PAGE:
The variable thermostat having a dial pointer is used to set a maximum temperature at which the audible over-temperature alarm and indicator light will activate when the high temperature externally heated hair-styling device reaches a temperature determined unsafe by its user. The over-temperature alarms will continue to activate until the hair-styling device is removed from the heat source and allowed to cool below its set-point temperature; at which time the over-temperature alarms becomes disabled indicating that the device is safe to use.
An advantage of the present invention having an audible over-temperature alarm is to alert a user to remove a hair-styling device from the heat source if left unattended. Another advantage of the present invention having an over-temperature flashing light is that it provides a visible signal as to which hair-styling device is overheating when several devices are being used simultaneously in a hair salon.
A preferred embodiment of the present invention is illustrated in the accompanying figures:
FIG. 1 is a perspective view with portions sectioned of a preferred embodiment high temperature externally heated hair-styling device of the present invention;
FIG. 2 is an end view of a cross section of a high temperature externally heated straightening comb;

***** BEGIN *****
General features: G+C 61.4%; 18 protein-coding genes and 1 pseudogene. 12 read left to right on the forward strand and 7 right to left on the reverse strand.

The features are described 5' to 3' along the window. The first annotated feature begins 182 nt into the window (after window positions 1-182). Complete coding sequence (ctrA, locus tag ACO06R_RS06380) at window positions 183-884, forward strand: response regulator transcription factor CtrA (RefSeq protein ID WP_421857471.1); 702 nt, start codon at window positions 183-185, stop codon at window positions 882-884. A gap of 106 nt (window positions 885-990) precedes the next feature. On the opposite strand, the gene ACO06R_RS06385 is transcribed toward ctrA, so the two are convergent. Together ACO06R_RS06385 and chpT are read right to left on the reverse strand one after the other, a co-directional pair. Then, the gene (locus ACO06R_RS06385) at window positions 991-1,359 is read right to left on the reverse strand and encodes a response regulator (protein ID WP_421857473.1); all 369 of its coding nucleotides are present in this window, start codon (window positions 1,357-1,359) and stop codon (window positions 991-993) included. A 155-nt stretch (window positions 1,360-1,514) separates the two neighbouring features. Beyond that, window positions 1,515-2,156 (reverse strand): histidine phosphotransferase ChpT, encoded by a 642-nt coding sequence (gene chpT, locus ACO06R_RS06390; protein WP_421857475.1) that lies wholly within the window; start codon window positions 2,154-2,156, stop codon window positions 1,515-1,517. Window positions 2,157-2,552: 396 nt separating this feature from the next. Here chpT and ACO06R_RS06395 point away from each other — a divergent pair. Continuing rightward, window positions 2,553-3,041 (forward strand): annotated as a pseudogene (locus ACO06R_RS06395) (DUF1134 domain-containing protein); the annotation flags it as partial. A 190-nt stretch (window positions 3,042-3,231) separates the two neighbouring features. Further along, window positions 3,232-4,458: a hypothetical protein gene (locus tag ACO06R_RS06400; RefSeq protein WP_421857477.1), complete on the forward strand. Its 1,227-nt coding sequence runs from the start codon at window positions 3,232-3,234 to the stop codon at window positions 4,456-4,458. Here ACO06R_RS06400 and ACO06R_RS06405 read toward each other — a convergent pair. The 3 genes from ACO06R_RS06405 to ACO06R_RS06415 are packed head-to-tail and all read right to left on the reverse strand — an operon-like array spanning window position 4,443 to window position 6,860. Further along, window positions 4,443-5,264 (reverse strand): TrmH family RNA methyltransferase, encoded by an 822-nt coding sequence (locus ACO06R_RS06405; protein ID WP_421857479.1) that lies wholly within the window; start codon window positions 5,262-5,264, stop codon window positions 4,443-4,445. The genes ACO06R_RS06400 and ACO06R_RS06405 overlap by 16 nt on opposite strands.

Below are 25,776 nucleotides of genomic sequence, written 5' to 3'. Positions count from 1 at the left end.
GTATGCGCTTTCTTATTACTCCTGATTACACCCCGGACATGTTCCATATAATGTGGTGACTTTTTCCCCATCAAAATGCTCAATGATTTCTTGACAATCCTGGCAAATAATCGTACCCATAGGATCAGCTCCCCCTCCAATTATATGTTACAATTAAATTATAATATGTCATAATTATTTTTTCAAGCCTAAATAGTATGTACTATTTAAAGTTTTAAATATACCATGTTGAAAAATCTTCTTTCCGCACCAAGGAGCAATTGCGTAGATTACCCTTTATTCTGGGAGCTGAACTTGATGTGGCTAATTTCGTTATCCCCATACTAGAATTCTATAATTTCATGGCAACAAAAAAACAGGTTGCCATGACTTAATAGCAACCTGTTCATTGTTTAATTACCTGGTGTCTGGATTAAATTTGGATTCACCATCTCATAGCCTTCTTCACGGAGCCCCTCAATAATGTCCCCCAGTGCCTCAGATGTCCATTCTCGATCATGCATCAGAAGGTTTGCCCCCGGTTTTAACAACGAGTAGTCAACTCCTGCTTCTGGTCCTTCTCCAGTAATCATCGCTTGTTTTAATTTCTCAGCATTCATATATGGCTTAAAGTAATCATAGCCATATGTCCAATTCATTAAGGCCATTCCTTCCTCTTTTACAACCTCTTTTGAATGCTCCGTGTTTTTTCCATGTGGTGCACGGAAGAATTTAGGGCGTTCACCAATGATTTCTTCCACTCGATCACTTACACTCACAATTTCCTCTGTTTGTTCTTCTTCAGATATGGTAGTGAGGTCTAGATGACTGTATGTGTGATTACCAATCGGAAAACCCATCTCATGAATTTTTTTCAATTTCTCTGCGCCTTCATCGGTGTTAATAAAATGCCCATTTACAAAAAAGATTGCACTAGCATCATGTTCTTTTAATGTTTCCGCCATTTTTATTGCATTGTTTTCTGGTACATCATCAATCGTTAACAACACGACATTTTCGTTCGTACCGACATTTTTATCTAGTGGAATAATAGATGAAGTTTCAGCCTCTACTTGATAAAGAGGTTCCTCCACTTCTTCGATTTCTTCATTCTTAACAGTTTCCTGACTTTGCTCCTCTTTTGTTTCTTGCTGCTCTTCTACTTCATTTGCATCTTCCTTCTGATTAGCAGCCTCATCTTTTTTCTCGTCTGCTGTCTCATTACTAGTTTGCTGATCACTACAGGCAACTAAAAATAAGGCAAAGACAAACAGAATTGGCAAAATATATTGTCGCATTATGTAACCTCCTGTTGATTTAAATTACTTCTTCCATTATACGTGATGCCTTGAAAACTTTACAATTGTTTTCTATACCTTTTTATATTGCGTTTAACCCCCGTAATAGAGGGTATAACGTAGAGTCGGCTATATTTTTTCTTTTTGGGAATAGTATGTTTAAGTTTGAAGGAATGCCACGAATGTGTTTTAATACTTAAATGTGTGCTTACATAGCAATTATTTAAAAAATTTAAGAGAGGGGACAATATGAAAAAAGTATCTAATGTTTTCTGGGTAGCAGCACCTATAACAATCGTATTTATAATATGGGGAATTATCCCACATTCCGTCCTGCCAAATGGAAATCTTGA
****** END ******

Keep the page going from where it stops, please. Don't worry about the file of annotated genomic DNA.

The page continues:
FIG. 3 is a cross section end view of a handle of a preferred embodiment of the present invention showing an end piece thereof having a plurality of semi-circle slotted holes;
FIG. 4 is a cross sectional isometric view of a preferred embodiment of the present invention showing a handle and components mounted thereon;
FIG. 5 is a perspective view with portions sectioned of an alternate preferred embodiment curling rod high temperature externally heated hair-styling device of the present invention;
FIG. 6 is an electrical schematic diagram of the temperature sensing circuit of a preferred embodiment of the present invention;
FIG. 6A is an electric schematic diagram of the visual over-temperature alarm circuit of a preferred embodiment of the present invention;
FIG. 6B is an electric schematic diagram of the audible over-temperature alarm circuit of a preferred embodiment of the present invention.
A high temperature externally heated hair-styling device 15 has a body which includes a comb portion 25, a handle coupling 30, and a handle 10. As illustrated in FIG. 1, the handle 10 is comprised of a rectangular hole 14, a round hole 16, a round hole 18, and a round hole 20. Through hole 14 there extends an on/off switch SW. A light emitting diode D1 and D3 extends through holes 16 and 18, respectively. Through hole 20 there extends the shaft of a thermostat or variable potentiometer R2 to which a dial pointer 24 is attached. The dial 24 may point directly to, or in between a pair of a series of indications such as "L," "M" and "H" indicating a desired temperature setting for a certain hair-styling procedure or hair quality. These indications are referred to as "low," "medium" and "high" and are preferably used as a guide in the safe use of an externally heated hair-styling device.